Can a split farm bill be the solution to the House's failed farm bill attempt?
It's what the far right conservative group Heritage has been calling for, and something it seems House Majority Leader Eric Cantor supports. But will it actually get a final bill across the finished line?
Since the House defeated H.R. 1947 on June 20, reports have continually alluded to House leaders considering options to bring back the legislation for debate and another vote on passage, including splitting the bill into two separate measures, one that contains food stamps and other nutrition programs and the other for farm programs.
A broad sweeping coalition of 532 agriculture, conservation, rural development, finance, forestry, energy and crop insurance companies and organizations sent a letter July 2 to Speaker of the House John Boehner, R-Ohio, calling on him to bring the farm bill back to the floor as soon as possible and do so in a bipartisan way.
"Farm bills represent a delicate balance between America’s farm, nutrition, conservation, and other priorities, and accordingly require strong bipartisan support," the groups wrote. "We believe that splitting the nutrition title from the rest of the bill could result in neither farm nor nutrition programs passing, and urge you to move a unified farm bill forward."
A second from the National Sustainable Agriculture Coalition [NSAC] — more closely linked to grass-roots conservation and organic foods groups — also urges Boehner and Minority Leader Nancy Pelosi, D-Calif., to work together to find some solution that keeps the bill together.”
The House is currently made up of 234 Republicans and 201 Democrats and the magic number for passage remains 218. The farm bill failed by a vote of 195-234.
House Agriculture Committee leaders shepherded the farm bill to the floor under the presumption that Democrats would come on board in support. In the end, they only got 24 Democrats, but at the same token 62 Republicans did not support the bill, including 5 committee chairmen who bucked the leadership.
If the thought is to separate a bill to achieve a more Republican farm only bill and another food only bill, the same players who were successful in thwarting the farm bill in June will again fight for more of the same policy – just split – in any new vote.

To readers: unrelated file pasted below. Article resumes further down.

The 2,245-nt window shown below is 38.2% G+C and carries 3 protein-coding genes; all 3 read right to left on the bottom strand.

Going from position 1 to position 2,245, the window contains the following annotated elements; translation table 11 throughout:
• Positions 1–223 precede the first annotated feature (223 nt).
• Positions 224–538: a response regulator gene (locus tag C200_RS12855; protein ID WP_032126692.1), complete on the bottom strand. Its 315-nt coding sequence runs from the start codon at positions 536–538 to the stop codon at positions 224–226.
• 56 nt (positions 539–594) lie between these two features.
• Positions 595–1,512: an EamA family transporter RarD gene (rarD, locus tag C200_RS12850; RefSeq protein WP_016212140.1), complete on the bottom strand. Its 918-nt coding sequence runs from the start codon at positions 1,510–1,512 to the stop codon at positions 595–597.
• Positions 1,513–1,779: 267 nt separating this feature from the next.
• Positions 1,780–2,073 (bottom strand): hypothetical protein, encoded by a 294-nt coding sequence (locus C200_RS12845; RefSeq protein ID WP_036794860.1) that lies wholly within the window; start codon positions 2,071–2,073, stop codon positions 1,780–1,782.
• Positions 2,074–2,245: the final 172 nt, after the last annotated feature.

"The reason to end this unholy alliance is to have an open, transparent debate on real reforms. To be clear, the House should start over and pursue real, free-market reforms; simply holding separate votes on failed policy is nothing more than a different path to the same failed policies," said Heritage Action CEO Michael Needham.
Brad Lubben, policy specialist at University of Nebraska, confirmed that a farm only bill may give the House a vehicle to get to conference with the Senate to negotiate an omnibus bill. But the problem with that approach is it likely would require legislators to track much further to the right. In the nutrition title that could mean as much as $60 billion in cuts. On the farm side, there likely would be more impetus on reining in costs on crop insurance, something commodity groups have opposed, Lubben noted.
With the issues of reintroducing the House's farm bill with limited debate, the political calculus may be easier to move a farm only bill. "The House Agriculture Committee doesn't want to divorce farm and food. I don't think the final product will actually leave that behind. I venture separating the bills is a strategy to get to conference, not a strategy to get a final bill that is a farm only bill," Lubben said.
He noted that he's somewhat surprised that the idea of two separate bills has as much momentum as it does right now, but he adds he sees it as a short-term strategy, not a long-term one.
Substantial political questions are left in play if the House is just aiming to get to conference, because in conference it will obviously have to play to the left to garner the needed votes there for final passage. "The conference will create a new arena for debate and negotiations amongst leadership to formulate a package with a feasible chance of passage."
It's up to the House leadership to see if they can get the formula right the next time. Otherwise we may be faced with another milk cliff.
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